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To pinch or not to pinch

Discussion in 'Diabetes Discussions' started by alphabeta, Jan 12, 2019.

  1. alphabeta

    alphabeta Type 1 · Well-Known Member

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    So today I was "lucky" enough that my Lantus didn't go into a vessel but very slightly went there. It was really not a big deal, my blood was 8.1 down to 3.9 in 30 minutes or less but up to 7.1 shortly after. It felt like a typical hypo accident thankfully it was not dramatic. I was thinking about pinching (thigh) but wanted to hear what is the current say in the community. I am a lean person what are your thoughts?
     
  2. kitedoc

    kitedoc Type 1 · Well-Known Member

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    Hi @alpha-beta whilst they say that accidental injection of insulin into a blood vessel is rare that is the ?second time you have reported such in ? 6 months. or less.
    In a previous thread you were informed that both Levemir and Tresiba are free of this problem of accidental intra-vascular injection causing hypos.
    Maybe nature is telling you to take the hint ??
     
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  3. alphabeta

    alphabeta Type 1 · Well-Known Member

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    Suppose that I change Lantus to either of the mentioned above, what do I do with Humalog? It pretty much causes the same thing. I avoid using my thighs because I see blood often after I inject but taking 4 injections in my arm is not a solution. Still, if I don't face this problem with Tresiba or Levemir, I will face it with Humalog, so questioning a change is irrelevant.
     
  4. Knikki

    Knikki Type 1 · Well-Known Member

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    I would have thought that using 4mm needles would get round the issue, however I guess even if you pinch, and in the pinch get a vessel, then nothing gained.

    However saying that it is certainly worth ago, it will not do you any harm. Used to pinch all the time using longer needles.

    Hope things go ok. :)
     
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  5. alphabeta

    alphabeta Type 1 · Well-Known Member

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    Already using 4mm though
     
  6. kitedoc

    kitedoc Type 1 · Well-Known Member

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    Hi @alphabeta,
    The effect of one dose of Lantus into the blood stream is likely to be far worse than a smaller dose of Humalog.
    So whatever you might say, it is relevant to try to remove Lantus, at one dose per day to ameliorate the risks you are worried about.
    And is your thinness inherited? Or is there a possible nutritional or diabetes issue there that might be amenable to improvement.? Does your injection technique need assessment?
    Please speak with your health team about these issues and listen to what they say.
    And rather than shooting down suggestions kindly made please consider them in the light of the purpose for which they were given.
     
  7. Knikki

    Knikki Type 1 · Well-Known Member

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    OK, you don't say where you inject but thought if you went into your butt you would have less chance of hitting something, but that said even I sometimes hit things and if it goes into a vessel it will get metabolised way quicker than it should, as you found out.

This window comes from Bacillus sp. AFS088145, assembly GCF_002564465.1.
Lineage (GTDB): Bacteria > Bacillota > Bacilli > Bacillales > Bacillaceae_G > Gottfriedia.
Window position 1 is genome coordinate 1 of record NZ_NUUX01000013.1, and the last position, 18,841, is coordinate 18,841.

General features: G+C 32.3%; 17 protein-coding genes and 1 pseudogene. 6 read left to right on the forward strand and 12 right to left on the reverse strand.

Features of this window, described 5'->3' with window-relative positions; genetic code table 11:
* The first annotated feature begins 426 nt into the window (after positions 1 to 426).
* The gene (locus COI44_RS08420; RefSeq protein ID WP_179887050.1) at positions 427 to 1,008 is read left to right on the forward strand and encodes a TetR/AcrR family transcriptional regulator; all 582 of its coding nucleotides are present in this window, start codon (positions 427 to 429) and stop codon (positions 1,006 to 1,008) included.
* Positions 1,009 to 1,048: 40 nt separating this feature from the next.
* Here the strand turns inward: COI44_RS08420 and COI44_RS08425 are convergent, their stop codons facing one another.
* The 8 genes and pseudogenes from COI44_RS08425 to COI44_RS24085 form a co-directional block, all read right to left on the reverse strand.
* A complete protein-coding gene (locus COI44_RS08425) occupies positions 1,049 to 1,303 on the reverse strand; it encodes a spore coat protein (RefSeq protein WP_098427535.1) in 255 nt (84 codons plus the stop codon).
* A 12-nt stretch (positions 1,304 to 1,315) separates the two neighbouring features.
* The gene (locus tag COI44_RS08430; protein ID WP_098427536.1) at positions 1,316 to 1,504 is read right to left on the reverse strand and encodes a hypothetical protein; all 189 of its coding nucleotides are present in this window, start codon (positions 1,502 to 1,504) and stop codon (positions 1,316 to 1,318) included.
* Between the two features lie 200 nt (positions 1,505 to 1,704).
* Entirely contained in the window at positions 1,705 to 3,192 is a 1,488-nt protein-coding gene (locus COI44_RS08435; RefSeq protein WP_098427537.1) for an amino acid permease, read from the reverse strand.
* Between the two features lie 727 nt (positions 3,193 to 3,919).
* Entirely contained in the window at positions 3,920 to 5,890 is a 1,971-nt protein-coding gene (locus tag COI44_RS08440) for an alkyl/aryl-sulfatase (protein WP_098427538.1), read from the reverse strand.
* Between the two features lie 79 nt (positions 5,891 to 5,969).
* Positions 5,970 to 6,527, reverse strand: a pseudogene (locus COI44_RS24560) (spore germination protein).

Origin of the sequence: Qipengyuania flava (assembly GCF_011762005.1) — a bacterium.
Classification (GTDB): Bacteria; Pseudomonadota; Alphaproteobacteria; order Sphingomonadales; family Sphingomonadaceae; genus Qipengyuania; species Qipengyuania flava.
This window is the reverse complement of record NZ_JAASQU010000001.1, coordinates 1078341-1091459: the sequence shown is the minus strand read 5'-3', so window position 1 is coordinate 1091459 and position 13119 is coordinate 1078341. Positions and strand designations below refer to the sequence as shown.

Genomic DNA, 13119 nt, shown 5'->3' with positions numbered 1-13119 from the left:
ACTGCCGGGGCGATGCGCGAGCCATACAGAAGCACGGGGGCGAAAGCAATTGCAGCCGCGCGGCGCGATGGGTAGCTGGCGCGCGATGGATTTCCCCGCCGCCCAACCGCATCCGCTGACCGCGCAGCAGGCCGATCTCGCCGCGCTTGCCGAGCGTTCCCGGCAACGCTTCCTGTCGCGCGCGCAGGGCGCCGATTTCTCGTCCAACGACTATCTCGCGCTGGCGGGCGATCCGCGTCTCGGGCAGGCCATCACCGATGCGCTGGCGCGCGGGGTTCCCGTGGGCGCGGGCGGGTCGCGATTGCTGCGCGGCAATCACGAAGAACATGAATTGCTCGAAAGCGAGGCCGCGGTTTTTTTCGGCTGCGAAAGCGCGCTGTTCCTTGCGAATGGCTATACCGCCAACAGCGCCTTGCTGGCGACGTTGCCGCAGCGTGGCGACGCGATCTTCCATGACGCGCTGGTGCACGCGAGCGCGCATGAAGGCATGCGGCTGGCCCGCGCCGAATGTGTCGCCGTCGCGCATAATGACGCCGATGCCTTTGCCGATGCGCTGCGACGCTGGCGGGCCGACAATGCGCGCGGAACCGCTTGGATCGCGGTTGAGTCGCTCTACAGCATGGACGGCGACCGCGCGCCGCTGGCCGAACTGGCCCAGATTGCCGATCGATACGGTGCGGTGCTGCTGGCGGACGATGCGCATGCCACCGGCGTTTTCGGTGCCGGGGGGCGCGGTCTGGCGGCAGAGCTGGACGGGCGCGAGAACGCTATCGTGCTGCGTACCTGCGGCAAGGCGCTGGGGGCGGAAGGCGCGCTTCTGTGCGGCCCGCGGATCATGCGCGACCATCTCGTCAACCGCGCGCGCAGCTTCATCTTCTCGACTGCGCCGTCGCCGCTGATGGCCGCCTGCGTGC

I don't know what the answer is but still it's worth trying a pinch.

    Not to hard mind as it sometimes hurts ;) :)
     
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  8. alphabeta

    alphabeta Type 1 · Well-Known Member

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    Thanks @kitedoc!! I found them both Humalog and Lantus being equally bad I have virtually the same dose (12 Lantus/8-13 Hunalog). However, I am generally a thin person, the type that doesn't put on weight easily. My brothers are not like this. I try to manage diabetes as much as I can so that I gain weight (fat at least)
     
  9. alphabeta

    alphabeta Type 1 · Well-Known Member

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    My diabetes would be 1000 times less stressful if I didn't have to worry about this issue. Literally. Nothing scares me at all except this issue.
     
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  10. Knikki

    Knikki Type 1 · Well-Known Member

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    OK your slim.

    So let's think of areas where fat naturally accumulates.

    Butt, hips, stomach area all these are place where you are less likely to hit a vessel, that's not to say it 100% even after injecting for 50+ years I occasionally hit the odd vessel. But the areas mention are less likely, unless you really are stick thin ( no offence is intended) where you would encounter vessels.

    Hope you get sorted.
     
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  11. alphabeta

    alphabeta Type 1 · Well-Known Member

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    No offence taken :) I dont encounter any vessels in my upper arms but Lantus for me should go in the thigh otherwise it would make my sugar go bananas
     
  12. tim2000s

    tim2000s Type 1 · Expert
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    @alphabeta - the main reason for changing from Lantus to Levemir would be that even if you hit a blood vessel with Tresiba/Levemir, it doesn't disassociate into a fast acting insulin instantly, and remains in your blood as a long acting, so not only do you not get the instant hit, you would also have long acting insulin in your system for a significant duration, which you won't be seeing with the Lantus being absorbed way too fast.